I don't want to become a prophet of doom for the Liberal Democrats, but today's ICM poll putting the Tories on 39pc, Labour on 35pc and the LDs on 17pc makes very grim reading.
As political betting guru Mike Smithson points out, there is now evidence that we are returning to an old-style two-party battle as the prospect of a tight election race in 2009/10 draws closer.
"For the first time in a decade and a half there is just the prospect of a Tory General Election win and it is this that might be keeping Labour stable and squeezing the Lib Dems," says Mike.
Furthermore, things could get worse before they get better. The Guardian's piece on the poll outlines a "nightmare scenario" in which Ming's conference speech bombs, new left-right splits emerge over "Orange Book II," and Charles Kennedy pops up to remind us all he ain't finished yet.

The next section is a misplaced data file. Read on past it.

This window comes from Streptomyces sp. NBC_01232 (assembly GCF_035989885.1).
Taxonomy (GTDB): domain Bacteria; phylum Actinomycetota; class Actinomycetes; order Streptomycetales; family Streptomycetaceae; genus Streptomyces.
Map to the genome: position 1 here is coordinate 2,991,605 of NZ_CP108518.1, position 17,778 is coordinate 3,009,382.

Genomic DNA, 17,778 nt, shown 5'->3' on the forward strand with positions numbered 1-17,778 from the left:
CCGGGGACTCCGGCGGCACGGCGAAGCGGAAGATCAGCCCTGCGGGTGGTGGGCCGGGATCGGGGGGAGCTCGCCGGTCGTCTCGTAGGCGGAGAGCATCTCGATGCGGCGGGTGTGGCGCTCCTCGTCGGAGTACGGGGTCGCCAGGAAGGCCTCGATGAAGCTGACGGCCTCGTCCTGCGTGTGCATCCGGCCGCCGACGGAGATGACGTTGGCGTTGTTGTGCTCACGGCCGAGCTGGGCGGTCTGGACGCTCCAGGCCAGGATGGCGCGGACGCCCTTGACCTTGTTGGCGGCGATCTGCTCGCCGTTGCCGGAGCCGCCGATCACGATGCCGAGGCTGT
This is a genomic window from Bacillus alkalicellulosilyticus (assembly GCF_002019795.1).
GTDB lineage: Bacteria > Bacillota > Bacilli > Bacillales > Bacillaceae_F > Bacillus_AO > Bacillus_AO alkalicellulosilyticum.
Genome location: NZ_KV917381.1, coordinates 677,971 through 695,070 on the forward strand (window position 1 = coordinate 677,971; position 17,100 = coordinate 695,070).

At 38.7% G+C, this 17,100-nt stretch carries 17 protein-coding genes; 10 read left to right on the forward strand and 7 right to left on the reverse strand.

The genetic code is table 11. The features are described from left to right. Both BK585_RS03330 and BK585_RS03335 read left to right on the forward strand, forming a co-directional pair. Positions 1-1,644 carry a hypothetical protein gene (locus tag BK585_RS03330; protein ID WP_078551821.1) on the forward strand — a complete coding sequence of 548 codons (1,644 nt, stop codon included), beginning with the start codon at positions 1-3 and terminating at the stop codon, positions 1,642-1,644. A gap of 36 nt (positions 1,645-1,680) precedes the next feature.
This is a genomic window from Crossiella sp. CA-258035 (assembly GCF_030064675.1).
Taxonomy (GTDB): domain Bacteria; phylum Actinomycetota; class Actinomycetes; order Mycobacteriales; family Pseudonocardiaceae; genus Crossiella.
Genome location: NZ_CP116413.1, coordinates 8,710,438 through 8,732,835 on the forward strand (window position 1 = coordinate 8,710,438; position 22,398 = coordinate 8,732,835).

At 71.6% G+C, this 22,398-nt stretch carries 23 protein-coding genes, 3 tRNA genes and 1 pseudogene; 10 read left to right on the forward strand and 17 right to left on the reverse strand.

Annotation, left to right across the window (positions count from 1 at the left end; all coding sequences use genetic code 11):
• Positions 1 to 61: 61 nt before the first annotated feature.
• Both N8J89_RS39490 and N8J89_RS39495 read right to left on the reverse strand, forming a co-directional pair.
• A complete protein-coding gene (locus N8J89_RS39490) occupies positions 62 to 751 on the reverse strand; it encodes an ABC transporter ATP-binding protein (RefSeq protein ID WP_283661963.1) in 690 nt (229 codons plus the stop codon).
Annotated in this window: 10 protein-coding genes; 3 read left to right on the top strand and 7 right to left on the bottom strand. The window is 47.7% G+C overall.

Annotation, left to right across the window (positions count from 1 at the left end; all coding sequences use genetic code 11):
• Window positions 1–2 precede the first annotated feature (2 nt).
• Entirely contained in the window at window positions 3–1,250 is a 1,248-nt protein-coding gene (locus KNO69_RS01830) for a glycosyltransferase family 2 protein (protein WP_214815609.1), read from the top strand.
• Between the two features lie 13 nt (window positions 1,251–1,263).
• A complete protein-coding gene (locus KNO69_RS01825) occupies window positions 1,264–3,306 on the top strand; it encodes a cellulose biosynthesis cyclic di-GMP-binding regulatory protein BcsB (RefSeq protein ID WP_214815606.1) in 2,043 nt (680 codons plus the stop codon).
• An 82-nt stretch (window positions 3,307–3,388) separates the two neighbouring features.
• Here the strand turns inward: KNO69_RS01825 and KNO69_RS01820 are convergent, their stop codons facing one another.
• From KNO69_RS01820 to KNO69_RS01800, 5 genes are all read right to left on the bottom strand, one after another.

The sole silver lining to all is that Cameron is only four points ahead of Labour whereas he will need to be eight or nine points ahead to win a parliamentary majority under the current system.
Cameron is therefore likely to need to bring Campbell into a Tory-Lib Dem coalition - which would be fine if it wasn't for that the fact that Campbell would much rather go into a coalition with Gordon Brown.
I don't want to harp on - honest - but in the difficult electoral circumstances in which the Lib Dems now find themselves, it seems vital to me that the party has both a clear, distinctive message and a popular, charistmatic leader.
Currently, it has neither.